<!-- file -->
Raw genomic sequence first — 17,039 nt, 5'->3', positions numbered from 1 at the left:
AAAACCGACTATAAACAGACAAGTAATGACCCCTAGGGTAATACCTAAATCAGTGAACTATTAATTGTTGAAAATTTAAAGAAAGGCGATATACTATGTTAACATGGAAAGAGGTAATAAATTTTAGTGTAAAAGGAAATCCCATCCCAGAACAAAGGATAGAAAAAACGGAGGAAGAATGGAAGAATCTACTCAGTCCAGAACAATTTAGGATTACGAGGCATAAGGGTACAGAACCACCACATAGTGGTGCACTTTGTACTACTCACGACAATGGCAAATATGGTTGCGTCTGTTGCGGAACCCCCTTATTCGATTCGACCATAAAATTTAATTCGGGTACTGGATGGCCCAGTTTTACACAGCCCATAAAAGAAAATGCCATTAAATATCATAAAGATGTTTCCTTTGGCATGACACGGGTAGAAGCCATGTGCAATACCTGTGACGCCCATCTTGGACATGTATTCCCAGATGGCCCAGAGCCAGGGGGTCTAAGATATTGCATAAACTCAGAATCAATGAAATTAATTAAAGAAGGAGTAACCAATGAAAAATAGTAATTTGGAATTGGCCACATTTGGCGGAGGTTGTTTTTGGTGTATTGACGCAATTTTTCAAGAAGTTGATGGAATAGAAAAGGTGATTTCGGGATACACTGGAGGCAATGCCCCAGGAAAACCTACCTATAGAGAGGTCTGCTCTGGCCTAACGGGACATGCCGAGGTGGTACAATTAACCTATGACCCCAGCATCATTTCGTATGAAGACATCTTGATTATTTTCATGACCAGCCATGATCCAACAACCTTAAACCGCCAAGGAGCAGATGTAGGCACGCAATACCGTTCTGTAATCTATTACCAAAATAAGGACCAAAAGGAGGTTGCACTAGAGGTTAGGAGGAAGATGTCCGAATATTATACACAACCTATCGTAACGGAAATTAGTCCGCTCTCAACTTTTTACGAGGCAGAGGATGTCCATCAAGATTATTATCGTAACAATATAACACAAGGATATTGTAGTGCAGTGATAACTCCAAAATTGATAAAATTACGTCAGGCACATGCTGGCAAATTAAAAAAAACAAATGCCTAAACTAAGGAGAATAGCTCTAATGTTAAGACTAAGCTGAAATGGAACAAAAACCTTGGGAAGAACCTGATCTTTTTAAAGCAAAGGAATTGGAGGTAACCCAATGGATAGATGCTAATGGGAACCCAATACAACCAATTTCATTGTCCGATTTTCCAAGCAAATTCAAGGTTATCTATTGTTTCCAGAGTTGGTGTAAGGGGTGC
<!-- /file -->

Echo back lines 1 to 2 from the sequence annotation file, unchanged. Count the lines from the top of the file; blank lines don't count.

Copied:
Raw genomic sequence first — 17,039 nt, 5'->3', positions numbered from 1 at the left:
AAAACCGACTATAAACAGACAAGTAATGACCCCTAGGGTAATACCTAAATCAGTGAACTATTAATTGTTGAAAATTTAAAGAAAGGCGATATACTATGTTAACATGGAAAGAGGTAATAAATTTTAGTGTAAAAGGAAATCCCATCCCAGAACAAAGGATAGAAAAAACGGAGGAAGAATGGAAGAATCTACTCAGTCCAGAACAATTTAGGATTACGAGGCATAAGGGTACAGAACCACCACATAGTGGTGCACTTTGTACTACTCACGACAATGGCAAATATGGTTGCGTCTGTTGCGGAACCCCCTTATTCGATTCGACCATAAAATTTAATTCGGGTACTGGATGGCCCAGTTTTACACAGCCCATAAAAGAAAATGCCATTAAATATCATAAAGATGTTTCCTTTGGCATGACACGGGTAGAAGCCATGTGCAATACCTGTGACGCCCATCTTGGACATGTATTCCCAGATGGCCCAGAGCCAGGGGGTCTAAGATATTGCATAAACTCAGAATCAATGAAATTAATTAAAGAAGGAGTAACCAATGAAAAATAGTAATTTGGAATTGGCCACATTTGGCGGAGGTTGTTTTTGGTGTATTGACGCAATTTTTCAAGAAGTTGATGGAATAGAAAAGGTGATTTCGGGATACACTGGAGGCAATGCCCCAGGAAAACCTACCTATAGAGAGGTCTGCTCTGGCCTAACGGGACATGCCGAGGTGGTACAATTAACCTATGACCCCAGCATCATTTCGTATGAAGACATCTTGATTATTTTCATGACCAGCCATGATCCAACAACCTTAAACCGCCAAGGAGCAGATGTAGGCACGCAATACCGTTCTGTAATCTATTACCAAAATAAGGACCAAAAGGAGGTTGCACTAGAGGTTAGGAGGAAGATGTCCGAATATTATACACAACCTATCGTAACGGAAATTAGTCCGCTCTCAACTTTTTACGAGGCAGAGGATGTCCATCAAGATTATTATCGTAACAATATAACACAAGGATATTGTAGTGCAGTGATAACTCCAAAATTGATAAAATTACGTCAGGCACATGCTGGCAAATTAAAAAAAACAAATGCCTAAACTAAGGAGAATAGCTCTAATGTTAAGACTAAGCTGAAATGGAACAAAAACCTTGGGAAGAACCTGATCTTTTTAAAGCAAAGGAATTGGAGGTAACCCAATGGATAGATGCTAATGGGAACCCAATACAACCAATTTCATTGTCCGATTTTCCAAGCAAATTCAAGGTTATCTATTGTTTCCAGAGTTGGTGTAAGGGGTGC